Mega Machine Grand Coronation: The New Wärtsilä X72DF
By Jessica Vittone
If anything has been made clear, it’s the now nearly-global commitment to reduced emissions. Shipping, despite being the lowest contributor to carbon emission per ton-mile of transported goods, is still under enormous regulatory pressure worldwide to reduce those emissions, and the IMO is committed to even tougher standards in years to come.
With standards for North American and European emissions control areas set to increase in 2016, ships will have to burn ever cleaner when approaching the coasts of lucrative ports like Houston, New York and Rotterdam, but even Vietnam will stop allowing ships to burn fuels with high sulphur content beginning January 2016.
Normally, increased regulatory requirements mean increased costs, but with the new Wärtsilä X72DF, Winterthur Gas & Diesel (WinGD, a joint venture with CSSC managed from Switzerland with a genesis in January 2015) seems to have created a solution for tomorrow’s problems today: one where compliance will actually cost less than the status quo.
Wärtsilä introduced their game-changing 2-stroke, low-pressure, dual fuel engine in 2013, based on the lean-burn principle (Otto cycle) where fuel and air are pre-mixed burning at relatively high ratios. Last week in Aioi, Japan, WinGD’s CEO Martin Wernli demonstrated the breakthrough advancement of the X-DF series engine in a 72 cm bore that can switch, cleanly, from running diesel to low-pressure natural gas, meeting IMO Tier III standards without the need for post-exhaust scrubbing. It seems they have designed an engine that costs less to build and less to operate while meeting current emission standards and those that are to come. And it does it with running stability that is as good or better than diesel (with no knocking cycles and no pre-ignition). WinGD says all testing of this engine to date has shown promising results while operating within all limits: emissions, mechanical, and thermal.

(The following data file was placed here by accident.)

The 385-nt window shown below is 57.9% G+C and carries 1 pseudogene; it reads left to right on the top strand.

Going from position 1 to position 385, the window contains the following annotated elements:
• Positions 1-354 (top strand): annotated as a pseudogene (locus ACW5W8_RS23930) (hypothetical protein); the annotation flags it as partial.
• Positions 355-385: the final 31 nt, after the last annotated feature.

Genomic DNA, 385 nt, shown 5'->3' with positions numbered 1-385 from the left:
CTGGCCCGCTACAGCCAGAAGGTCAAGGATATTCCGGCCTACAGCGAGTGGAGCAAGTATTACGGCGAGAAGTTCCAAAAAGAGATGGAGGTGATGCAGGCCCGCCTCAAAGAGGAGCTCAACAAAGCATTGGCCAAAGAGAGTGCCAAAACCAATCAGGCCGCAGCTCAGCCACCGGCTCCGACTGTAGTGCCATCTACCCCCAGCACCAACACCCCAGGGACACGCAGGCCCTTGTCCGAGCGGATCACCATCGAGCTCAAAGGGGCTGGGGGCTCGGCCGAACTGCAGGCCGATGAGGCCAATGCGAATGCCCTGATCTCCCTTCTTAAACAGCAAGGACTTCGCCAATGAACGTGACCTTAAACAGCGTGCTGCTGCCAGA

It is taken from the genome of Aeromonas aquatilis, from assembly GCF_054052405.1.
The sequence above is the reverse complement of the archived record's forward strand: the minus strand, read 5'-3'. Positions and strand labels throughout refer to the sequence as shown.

Running at low fuel injection pressures means significant reductions in size and weight. WinGD notes that high pressure compressors weigh up to 100 tons more than their 20-ton low pressure (LP) counterparts and take up a lot less room in machinery spaces. This reduction in both size and weight means less space in the engine room and more cargo space and capacity for larger ships.
Reduced CAPEX and OPEX
With the reduced costs of LP over HP systems, no additional costs required for after-treatment of exhaust gases, and lower electrical power demand, the capital expenditures for construction are reduced and operating costs made more competitive. With low pressure also comes a wider selection of suppliers for ancillary components.
The fuel gas is mixed with the scavenged air before compression, so the required pressure is below 16 bar at any point in engine operations. Fuel supply systems are reliable, relatively simple, and there is reduced coincident power consumption.
Though sea trials of the first large-bore (X62/72), low-pressure DF engines won’t happen until 2017, new builds can (and are) being delivered today as “DF-ready,” and can be converted with minimum efforts while keeping the rebuilding costs as low as possible.
Modern shipping has become a serious game of how to do more with less. To thrive, shippers need to move more cargo, in larger ships, and they have to try to do this while spending less on fuel under ever-decreasing allowances for emissions. WinGD’s goal is to develop technologies to improve engine reliability, increase efficiency, reduce emissions and simplify manufacturing and maintenance to reduce lifecycle costs. In this, the nascent 100-year-old company has succeeded wildly.
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